By an acclaimed writer at the height of his powers, The Sense of an Ending extends a streak of extraordinary books that began with the best-selling Arthur & George and continued with Nothing to Be Frightened Of and, most recently, Pulse.This intense new novel follows a middle-aged man as he contends with a past he has never much thought about--until his closest childhood friends return with a vengenance, one of them from the grave, another maddeningly present. Tony Webster thought he'd left all this behind as he built a life for himself, and by now his marriage and family and career have fallen into an amicable divorce and retirment. But he is then presented with a mysterious legacy that obliges him to reconsider a variety of things he thought he'd understood all along, and to revise his estimation of his own nature and place in the world.A novel so compelling that it begs to be read in a single sitting, with stunning psychological and emotional depth and sophistication, The Sense of an Ending is a brilliant new chapter in Julian Barne's oeuvre.
By the end of the fifteenth century, Florence was well established as the home of the Renaissance. As generous patrons to the likes of Botticelli and Michelangelo, the ruling Medici embodied the progressive humanist spirit of the age, and in Lorenzo the Magnificent they possessed a diplomat capable of guarding the militarily weak city in a climate of constantly shifting allegiances between the major Italian powers.
However, in the form of Savonarola, an unprepossessing provincial monk, Lorenzo found his nemesis. Filled with Old Testament fury and prophecies of doom, Savonarola's sermons reverberated among a disenfranchised population, who preferred medieval Biblical certainties to the philosophical interrogations and intoxicating surface glitter of the Renaissance. Savonarola's aim was to establish a 'City of God' for his followers, a new kind of democratic state, the likes of which the world had never seen before.The battle which this provoked would be a fight to the death, a series of sensational events - invasions, trials by fire, the 'Bonfire of the Vanities', terrible executions and mysterious deaths - featuring a cast of the most important and charismatic Renaissance figures.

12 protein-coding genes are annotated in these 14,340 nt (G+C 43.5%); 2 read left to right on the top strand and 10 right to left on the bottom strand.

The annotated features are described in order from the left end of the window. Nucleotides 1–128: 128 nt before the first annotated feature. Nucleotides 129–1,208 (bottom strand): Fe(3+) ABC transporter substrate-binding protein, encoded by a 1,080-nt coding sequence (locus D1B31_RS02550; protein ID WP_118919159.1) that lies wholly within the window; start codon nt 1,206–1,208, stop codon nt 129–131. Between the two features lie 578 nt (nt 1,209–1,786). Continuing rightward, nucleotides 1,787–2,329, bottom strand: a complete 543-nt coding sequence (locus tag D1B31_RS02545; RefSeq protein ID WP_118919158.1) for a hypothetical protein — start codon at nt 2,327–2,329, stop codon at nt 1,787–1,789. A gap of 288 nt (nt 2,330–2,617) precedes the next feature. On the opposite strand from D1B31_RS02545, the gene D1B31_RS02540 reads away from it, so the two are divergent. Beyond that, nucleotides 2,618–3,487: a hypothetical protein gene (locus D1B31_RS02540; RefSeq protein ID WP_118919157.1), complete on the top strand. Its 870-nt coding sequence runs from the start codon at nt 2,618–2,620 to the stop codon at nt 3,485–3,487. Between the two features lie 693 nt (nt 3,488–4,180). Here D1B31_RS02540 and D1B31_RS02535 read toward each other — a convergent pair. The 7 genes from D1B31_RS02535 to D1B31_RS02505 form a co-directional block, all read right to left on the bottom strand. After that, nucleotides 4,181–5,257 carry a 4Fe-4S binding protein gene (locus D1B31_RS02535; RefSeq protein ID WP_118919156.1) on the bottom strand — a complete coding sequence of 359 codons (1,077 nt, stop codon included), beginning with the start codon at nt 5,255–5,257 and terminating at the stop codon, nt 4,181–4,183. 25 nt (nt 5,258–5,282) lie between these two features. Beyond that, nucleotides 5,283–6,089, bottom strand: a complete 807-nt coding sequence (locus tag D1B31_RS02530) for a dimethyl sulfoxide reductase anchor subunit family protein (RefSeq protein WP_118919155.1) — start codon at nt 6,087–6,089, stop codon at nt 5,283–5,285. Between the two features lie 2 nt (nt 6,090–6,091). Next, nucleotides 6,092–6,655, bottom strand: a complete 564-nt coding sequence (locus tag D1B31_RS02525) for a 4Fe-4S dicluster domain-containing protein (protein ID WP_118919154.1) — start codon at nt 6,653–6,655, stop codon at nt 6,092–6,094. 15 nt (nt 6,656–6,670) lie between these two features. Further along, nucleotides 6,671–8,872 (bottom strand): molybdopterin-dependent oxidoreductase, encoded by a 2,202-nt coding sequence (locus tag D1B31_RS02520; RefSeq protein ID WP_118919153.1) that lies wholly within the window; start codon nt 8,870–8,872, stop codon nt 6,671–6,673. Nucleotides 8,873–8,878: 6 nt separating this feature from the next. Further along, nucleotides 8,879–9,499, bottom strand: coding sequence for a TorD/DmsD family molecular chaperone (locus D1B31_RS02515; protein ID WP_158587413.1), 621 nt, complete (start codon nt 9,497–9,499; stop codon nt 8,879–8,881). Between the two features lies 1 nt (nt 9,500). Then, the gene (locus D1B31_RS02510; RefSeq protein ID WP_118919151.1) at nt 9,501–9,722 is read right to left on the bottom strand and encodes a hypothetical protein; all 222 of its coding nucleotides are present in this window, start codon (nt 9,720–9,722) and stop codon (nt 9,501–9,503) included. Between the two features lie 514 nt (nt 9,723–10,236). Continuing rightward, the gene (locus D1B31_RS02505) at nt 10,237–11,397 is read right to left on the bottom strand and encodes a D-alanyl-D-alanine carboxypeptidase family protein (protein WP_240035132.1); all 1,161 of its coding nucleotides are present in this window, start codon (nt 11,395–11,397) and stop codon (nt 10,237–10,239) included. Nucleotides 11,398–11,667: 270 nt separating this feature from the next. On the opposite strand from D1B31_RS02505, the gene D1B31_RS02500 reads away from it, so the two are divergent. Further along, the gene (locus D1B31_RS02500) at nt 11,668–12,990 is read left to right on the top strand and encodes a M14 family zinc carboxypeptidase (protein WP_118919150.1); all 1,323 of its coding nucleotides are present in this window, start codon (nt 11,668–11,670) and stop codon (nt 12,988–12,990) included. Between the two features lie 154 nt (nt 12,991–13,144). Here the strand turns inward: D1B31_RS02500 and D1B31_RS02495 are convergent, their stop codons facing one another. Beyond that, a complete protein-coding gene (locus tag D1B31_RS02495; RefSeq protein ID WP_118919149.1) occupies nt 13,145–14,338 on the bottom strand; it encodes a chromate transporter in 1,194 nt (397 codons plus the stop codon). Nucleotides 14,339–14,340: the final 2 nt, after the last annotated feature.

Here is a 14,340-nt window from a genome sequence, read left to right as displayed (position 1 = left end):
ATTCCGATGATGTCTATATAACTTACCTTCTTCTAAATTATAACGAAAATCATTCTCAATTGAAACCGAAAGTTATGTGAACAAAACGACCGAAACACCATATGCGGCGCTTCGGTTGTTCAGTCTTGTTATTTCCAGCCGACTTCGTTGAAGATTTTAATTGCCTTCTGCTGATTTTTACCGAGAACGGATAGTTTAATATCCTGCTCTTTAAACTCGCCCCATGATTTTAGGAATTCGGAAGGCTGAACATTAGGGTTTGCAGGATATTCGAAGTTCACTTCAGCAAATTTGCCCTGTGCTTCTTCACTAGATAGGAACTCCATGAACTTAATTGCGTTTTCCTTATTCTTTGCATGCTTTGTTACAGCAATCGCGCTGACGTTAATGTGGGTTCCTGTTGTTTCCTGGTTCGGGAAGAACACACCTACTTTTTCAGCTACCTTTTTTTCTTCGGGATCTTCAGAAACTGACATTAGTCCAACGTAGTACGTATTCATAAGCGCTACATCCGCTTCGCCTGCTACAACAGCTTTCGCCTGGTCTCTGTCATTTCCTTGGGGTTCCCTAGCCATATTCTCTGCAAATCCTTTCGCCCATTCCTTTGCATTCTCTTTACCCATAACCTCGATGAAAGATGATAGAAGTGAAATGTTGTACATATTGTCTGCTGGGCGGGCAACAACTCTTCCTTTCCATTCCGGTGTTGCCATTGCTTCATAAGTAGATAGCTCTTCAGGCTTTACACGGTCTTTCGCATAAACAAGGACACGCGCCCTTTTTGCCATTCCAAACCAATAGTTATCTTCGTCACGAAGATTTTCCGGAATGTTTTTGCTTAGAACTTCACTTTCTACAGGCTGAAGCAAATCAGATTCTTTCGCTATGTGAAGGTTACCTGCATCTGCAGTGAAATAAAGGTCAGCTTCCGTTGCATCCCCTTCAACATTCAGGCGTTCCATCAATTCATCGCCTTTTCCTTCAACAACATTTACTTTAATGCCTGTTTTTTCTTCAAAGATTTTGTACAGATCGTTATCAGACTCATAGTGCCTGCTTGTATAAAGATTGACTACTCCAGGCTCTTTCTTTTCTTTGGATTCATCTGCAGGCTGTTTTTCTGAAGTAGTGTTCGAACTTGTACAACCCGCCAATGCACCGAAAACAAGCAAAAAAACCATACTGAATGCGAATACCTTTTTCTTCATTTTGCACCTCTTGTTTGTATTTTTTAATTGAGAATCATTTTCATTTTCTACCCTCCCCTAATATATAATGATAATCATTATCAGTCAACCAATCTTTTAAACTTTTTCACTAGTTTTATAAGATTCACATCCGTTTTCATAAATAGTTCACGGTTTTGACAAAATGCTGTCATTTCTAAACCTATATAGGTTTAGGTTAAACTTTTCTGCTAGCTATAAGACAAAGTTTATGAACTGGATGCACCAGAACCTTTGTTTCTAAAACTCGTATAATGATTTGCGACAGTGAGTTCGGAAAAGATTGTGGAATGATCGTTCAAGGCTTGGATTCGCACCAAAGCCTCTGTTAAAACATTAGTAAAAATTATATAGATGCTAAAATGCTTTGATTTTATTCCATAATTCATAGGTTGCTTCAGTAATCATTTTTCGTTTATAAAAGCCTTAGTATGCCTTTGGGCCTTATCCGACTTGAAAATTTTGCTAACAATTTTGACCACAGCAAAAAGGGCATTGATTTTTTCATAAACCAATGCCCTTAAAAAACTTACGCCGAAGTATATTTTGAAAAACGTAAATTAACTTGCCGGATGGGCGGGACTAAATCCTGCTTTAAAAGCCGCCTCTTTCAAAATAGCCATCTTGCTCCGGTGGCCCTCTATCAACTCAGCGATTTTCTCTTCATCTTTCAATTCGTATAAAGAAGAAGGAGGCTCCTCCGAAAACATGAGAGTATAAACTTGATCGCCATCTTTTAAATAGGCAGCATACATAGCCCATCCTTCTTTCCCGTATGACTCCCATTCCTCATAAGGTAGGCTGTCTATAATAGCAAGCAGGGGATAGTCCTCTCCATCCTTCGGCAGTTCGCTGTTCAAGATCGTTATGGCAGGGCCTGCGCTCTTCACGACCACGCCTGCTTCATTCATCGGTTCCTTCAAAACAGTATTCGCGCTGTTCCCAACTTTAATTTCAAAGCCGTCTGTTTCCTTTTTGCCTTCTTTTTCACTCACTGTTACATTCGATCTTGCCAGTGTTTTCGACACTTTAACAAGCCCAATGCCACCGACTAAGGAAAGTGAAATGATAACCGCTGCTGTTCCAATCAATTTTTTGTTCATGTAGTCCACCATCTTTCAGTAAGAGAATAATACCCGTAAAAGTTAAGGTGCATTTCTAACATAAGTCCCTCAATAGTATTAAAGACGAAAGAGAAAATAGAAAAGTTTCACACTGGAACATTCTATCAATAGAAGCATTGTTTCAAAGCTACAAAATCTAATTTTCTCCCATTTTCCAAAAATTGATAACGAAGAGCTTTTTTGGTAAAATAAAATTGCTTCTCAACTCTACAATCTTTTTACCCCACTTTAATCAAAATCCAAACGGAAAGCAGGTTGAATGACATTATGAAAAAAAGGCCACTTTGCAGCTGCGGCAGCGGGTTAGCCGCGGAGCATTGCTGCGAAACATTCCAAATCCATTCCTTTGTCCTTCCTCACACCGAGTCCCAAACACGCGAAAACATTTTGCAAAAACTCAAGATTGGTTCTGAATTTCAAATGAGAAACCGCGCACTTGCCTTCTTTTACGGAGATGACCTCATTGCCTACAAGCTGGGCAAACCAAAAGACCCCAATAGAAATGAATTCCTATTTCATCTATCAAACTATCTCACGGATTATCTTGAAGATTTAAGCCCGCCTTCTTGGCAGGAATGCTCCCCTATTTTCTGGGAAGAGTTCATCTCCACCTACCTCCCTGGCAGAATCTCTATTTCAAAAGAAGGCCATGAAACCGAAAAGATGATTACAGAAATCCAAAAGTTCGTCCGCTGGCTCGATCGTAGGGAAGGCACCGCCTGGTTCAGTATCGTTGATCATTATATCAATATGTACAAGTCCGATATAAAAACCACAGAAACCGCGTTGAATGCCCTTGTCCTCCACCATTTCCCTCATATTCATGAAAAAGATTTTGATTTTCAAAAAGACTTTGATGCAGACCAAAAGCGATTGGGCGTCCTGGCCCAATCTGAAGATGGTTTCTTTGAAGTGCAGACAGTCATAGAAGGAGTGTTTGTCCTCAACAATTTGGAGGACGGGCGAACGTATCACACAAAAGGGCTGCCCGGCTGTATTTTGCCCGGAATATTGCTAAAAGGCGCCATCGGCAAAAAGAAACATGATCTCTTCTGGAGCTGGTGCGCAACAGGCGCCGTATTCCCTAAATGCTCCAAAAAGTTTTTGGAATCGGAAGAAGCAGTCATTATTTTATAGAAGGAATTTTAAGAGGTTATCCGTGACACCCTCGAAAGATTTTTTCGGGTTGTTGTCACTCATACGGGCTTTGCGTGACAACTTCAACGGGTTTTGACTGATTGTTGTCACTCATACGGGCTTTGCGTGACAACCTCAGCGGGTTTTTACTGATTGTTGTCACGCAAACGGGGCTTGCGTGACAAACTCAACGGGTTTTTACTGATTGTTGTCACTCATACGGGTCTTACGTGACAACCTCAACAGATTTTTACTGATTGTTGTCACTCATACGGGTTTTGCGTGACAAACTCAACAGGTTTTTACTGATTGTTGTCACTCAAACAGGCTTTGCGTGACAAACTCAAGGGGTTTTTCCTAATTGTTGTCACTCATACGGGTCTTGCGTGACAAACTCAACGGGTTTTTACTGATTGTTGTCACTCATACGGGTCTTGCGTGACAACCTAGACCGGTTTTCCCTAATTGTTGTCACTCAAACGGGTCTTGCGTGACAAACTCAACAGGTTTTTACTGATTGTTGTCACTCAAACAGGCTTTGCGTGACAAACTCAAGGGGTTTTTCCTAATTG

This famous struggle has often been portrayed as a simple clash of wills between a benign ruler and religious fanatic, between secular pluralism and repressive extremism. However, in an exhilaratingly rich and deeply researched story, Paul Strathern reveals the paradoxes, self-doubts and political compromises which made the battle for the soul of the Renaissance city one of the most complex and important moments in Western history.
Michael Dirda has been hailed as "the best-read person in America" (The Paris Review) and "the best book critic in America" (The New York Observer). In addition to the Pulitzer Prize he was awarded for his reviews in The Washington Post, he picked up an Edgar from the Mystery Writers of America for his most recent book, On Conan Doyle.Dirda's latest volume collects fifty of his witty and wide-ranging reflections on literary journalism, book collecting, and the writers he loves. Reaching from the classics to the post-moderns, his allusions dance from Samuel Johnson, Ralph Waldo Emerson and M. F. K. Fisher to Marilynne Robinson, Hunter S. Thompson, and David Foster Wallace. Dirda's topics are equally diverse: literary pets, the lost art of cursive writing, book inscriptions, the pleasures of science fiction conventions, author photographs, novelists in old age, Oberlin College, a year in Marseille, writer's block, and much more, not to overlook a few rants about Washington life and American culture. As admirers of his earlier books will expect, there are annotated lists galore—of perfect book titles, great adventure novels, favorite words, essential books about books, and beloved children's classics, as well as a revealing peek at the titles Michael keeps on his own nightstand.